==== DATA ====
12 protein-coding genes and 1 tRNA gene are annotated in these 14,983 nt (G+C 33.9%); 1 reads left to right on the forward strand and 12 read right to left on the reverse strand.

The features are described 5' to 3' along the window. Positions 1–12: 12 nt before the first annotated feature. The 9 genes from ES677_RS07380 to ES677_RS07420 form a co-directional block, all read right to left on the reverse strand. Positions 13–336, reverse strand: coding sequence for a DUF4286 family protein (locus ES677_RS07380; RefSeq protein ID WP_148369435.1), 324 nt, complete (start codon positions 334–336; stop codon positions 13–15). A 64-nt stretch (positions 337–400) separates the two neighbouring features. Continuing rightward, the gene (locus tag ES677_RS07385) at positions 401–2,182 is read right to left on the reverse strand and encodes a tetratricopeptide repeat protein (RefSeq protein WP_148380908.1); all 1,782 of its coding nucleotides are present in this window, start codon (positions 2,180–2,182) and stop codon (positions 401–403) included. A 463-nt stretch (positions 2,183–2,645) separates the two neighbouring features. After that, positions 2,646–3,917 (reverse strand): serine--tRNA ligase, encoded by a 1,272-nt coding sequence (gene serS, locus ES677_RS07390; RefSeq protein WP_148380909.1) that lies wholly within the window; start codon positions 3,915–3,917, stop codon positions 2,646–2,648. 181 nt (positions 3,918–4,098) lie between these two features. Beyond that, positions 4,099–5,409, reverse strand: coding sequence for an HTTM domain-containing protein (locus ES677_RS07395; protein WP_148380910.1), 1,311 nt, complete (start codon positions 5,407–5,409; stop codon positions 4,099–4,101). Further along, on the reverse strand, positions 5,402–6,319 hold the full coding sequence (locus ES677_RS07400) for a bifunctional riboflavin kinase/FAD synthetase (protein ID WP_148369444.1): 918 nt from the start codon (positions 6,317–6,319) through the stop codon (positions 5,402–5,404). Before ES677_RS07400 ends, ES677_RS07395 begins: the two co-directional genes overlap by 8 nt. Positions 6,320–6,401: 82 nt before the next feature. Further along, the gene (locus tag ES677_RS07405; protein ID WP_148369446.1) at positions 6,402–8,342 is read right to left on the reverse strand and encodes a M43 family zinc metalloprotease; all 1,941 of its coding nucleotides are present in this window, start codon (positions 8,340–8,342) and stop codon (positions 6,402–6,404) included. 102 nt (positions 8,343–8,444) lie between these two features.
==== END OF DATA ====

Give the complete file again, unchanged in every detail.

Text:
12 protein-coding genes and 1 tRNA gene are annotated in these 14,983 nt (G+C 33.9%); 1 reads left to right on the forward strand and 12 read right to left on the reverse strand.

The features are described 5' to 3' along the window. Positions 1–12: 12 nt before the first annotated feature. The 9 genes from ES677_RS07380 to ES677_RS07420 form a co-directional block, all read right to left on the reverse strand. Positions 13–336, reverse strand: coding sequence for a DUF4286 family protein (locus ES677_RS07380; RefSeq protein ID WP_148369435.1), 324 nt, complete (start codon positions 334–336; stop codon positions 13–15). A 64-nt stretch (positions 337–400) separates the two neighbouring features. Continuing rightward, the gene (locus tag ES677_RS07385) at positions 401–2,182 is read right to left on the reverse strand and encodes a tetratricopeptide repeat protein (RefSeq protein WP_148380908.1); all 1,782 of its coding nucleotides are present in this window, start codon (positions 2,180–2,182) and stop codon (positions 401–403) included. A 463-nt stretch (positions 2,183–2,645) separates the two neighbouring features. After that, positions 2,646–3,917 (reverse strand): serine--tRNA ligase, encoded by a 1,272-nt coding sequence (gene serS, locus ES677_RS07390; RefSeq protein WP_148380909.1) that lies wholly within the window; start codon positions 3,915–3,917, stop codon positions 2,646–2,648. 181 nt (positions 3,918–4,098) lie between these two features. Beyond that, positions 4,099–5,409, reverse strand: coding sequence for an HTTM domain-containing protein (locus ES677_RS07395; protein WP_148380910.1), 1,311 nt, complete (start codon positions 5,407–5,409; stop codon positions 4,099–4,101). Further along, on the reverse strand, positions 5,402–6,319 hold the full coding sequence (locus ES677_RS07400) for a bifunctional riboflavin kinase/FAD synthetase (protein ID WP_148369444.1): 918 nt from the start codon (positions 6,317–6,319) through the stop codon (positions 5,402–5,404). Before ES677_RS07400 ends, ES677_RS07395 begins: the two co-directional genes overlap by 8 nt. Positions 6,320–6,401: 82 nt before the next feature. Further along, the gene (locus tag ES677_RS07405; protein ID WP_148369446.1) at positions 6,402–8,342 is read right to left on the reverse strand and encodes a M43 family zinc metalloprotease; all 1,941 of its coding nucleotides are present in this window, start codon (positions 8,340–8,342) and stop codon (positions 6,402–6,404) included. 102 nt (positions 8,343–8,444) lie between these two features.